The jury convicted Pearson of various drug-related crimes. Pearson appealed, and, by majority, a panel of the Court of Special Appeals affirmed, holding that the circuit court did not abuse its discretion in declining to ask the three proposed voir dire questions. The Honorable Irma S. Raker dissented, opining that the circuit court abused its discretion in declining to ask during voir dire whether any prospective juror had ever been a member of a law enforcement agency. Pearson petitioned for a writ of certiorari, which this Court granted. See Pearson v. State, 432 Md. 211, 68 A.3d 286 (2013).
[437 Md. 356] DISCUSSION
Pearson contends that the circuit court abused its discretion in declining to ask during voir dire whether any prospective juror had ever been the victim of a crime. Specifically, Pearson argues that the " victim" voir dire question is reasonably likely to reveal specific cause for disqualification. Alternatively, Pearson asserts that the " victim" voir dire question would facilitate the exercise of peremptory challenges.
The State responds that the circuit court did not abuse its discretion in declining to ask during voir dire whether any prospective juror had ever been the victim of a crime. Specifically, the State contends that the " victim" voir dire question is not reasonably likely to reveal specific cause for disqualification. The State argues that the " strong feelings" voir dire questions make the " victim" voir dire question unnecessary. The State asserts that facilitating the exercise of peremptory challenges is not a proper purpose of voir dire in Maryland.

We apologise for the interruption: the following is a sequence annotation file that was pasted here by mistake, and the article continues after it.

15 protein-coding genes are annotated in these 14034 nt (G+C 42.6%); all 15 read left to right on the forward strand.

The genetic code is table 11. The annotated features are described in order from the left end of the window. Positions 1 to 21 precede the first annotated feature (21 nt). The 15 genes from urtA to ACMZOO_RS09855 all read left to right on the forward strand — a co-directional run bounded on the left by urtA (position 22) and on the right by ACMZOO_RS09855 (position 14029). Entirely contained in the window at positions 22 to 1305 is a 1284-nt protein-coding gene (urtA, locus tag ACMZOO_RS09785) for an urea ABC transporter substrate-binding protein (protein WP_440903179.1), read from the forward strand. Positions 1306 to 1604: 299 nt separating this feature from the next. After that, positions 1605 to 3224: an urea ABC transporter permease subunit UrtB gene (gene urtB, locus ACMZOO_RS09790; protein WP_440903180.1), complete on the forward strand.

An appellate court reviews for abuse of discretion a trial court's decision as to whether to ask a voir dire question.
See Washington v. State, 425 Md. 306, 314, 40 A.3d 1017, 1021 (2012) (" We review the trial [court]'s rulings on the record of the voir dire process as a whole for an abuse of discretion[.]" (Citation omitted)).
A defendant has a right to " an impartial jury[.]" U.S. Const. amend. VI; Md. Decl. of Rts. Art. 21. Voir dire ( i.e ., the questioning of prospective jurors) " is critical to" implementing the right to an impartial jury. Washington, 425 Md. at 312, 40 A.3d at 1020 (citation omitted).
Maryland employs " limited voir dire." Id. at 313, 40 A.3d at 1020 (citation omitted). That is, in Maryland, the sole purpose of voir dire " is to ensure a fair and impartial jury by determining the existence of [specific] cause for disqualification[.]" Id. at 312, 40 A.3d at 1020 (citations omitted). Unlike in many other jurisdictions, facilitating " the intelligent exercise [437 Md. 357] of peremptory challenges" is not a purpose of voir dire in Maryland. Id. at 312, 40 A.3d at 1020 (citations omitted). Thus, a trial court need not ask a voir dire question that ...